Expect delays in delivery of new Red, Orange line cars
T plans to seek financial penalties from Chinese manufacturer
MBTA OFFICIALS said on Monday that the delivery of 404 new Red and Orange line vehicles will be delayed by at least a year, and they plan to invoke a penalty clause against the Chinese manufacturer of $500 per day per vehicle.
“At the heart of the issue has been production output from the CRRC Springfield facility,” said Jeffrey Gonneville, the deputy general manager of the T, in a virtual presentation to the Fiscal and Management Control Board.
CRRC secured the huge vehicle contract with the T by offering a low price and by promising to complete final assembly of the vehicles at a new Springfield facility. Gonneville said a series of problems existed at the Springfield facility prior to the pandemic that have been accentuated by COVID-19. He mentioned materials availability, manufacturing workflow, production instructions, and employee levels and training.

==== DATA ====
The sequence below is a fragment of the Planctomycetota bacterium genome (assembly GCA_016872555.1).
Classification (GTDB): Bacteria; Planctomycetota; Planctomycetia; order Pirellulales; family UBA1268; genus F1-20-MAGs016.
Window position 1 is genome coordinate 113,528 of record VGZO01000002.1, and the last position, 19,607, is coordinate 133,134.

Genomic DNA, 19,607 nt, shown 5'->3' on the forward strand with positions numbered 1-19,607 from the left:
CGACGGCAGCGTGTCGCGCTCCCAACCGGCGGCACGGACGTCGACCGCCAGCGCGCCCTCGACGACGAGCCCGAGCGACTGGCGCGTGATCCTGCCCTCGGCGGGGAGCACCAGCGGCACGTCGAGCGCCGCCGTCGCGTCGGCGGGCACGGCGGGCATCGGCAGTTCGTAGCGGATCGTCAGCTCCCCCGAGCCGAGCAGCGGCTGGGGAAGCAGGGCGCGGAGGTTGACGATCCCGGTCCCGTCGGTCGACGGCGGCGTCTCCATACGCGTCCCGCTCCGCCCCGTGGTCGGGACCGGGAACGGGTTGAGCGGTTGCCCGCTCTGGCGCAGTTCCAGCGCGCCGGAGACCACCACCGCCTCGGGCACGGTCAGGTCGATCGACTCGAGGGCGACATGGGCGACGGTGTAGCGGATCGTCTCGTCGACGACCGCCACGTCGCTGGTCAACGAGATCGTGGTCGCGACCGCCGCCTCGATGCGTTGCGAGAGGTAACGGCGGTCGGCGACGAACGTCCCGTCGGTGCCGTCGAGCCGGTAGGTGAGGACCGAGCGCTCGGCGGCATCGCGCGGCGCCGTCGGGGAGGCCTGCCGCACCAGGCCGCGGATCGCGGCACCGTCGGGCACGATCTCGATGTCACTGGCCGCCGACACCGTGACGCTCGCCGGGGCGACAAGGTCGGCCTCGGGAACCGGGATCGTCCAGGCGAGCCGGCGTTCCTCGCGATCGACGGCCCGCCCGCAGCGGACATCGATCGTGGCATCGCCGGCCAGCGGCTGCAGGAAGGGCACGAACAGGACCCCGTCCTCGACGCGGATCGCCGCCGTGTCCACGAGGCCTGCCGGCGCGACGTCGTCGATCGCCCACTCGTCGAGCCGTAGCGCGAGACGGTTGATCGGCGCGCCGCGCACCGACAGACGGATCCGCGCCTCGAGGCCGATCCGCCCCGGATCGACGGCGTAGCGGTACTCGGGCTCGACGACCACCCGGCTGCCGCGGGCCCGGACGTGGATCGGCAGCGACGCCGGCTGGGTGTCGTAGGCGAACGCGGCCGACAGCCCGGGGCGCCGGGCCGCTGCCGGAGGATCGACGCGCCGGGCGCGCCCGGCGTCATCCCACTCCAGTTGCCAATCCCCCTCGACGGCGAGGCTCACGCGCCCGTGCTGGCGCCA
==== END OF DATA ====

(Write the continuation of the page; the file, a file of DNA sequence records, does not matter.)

COVID-19 shut down the Springfield facility from the third week of March until late May. Gonneville said the facility currently has 150 production workers, the level needed to meet its contractual demands.
Those delays will also push back the launch of more frequent service on the two subway lines. Orange Line headways, or the time between trains, now will not drop from 6 minutes to 4 ½ minutes until the summer of 2023, while the fall from 4 ½ minutes to 3 minutes on the Red Line will not come until the winter of 2024.
Gonneville said the T’s contract with CRRC allows the transit authority to collect penalty charges for each day a vehicle is late. “We can and certainly do intend to assess at the end of this contract,” said Gonneville, who also described a number of initiatives the T, is taking including embedding workers at the Springfield facility, to speed up production.Joe Aiello, the chair of the Fiscal and Management Control Board, said the focus needs to be on the quality of the final product. “I’m less concerned about the day we get the last vehicle. I’m more concerned about making sure as the cars get here they’re exactly what we need at the T and they will stand the test of time,” he said.
Transportation Secretary Stephanie Pollack said she disturbed by the delays. “I am frustrated and disappointed that we haven’t been able to keep the vehicles on schedule,” she said.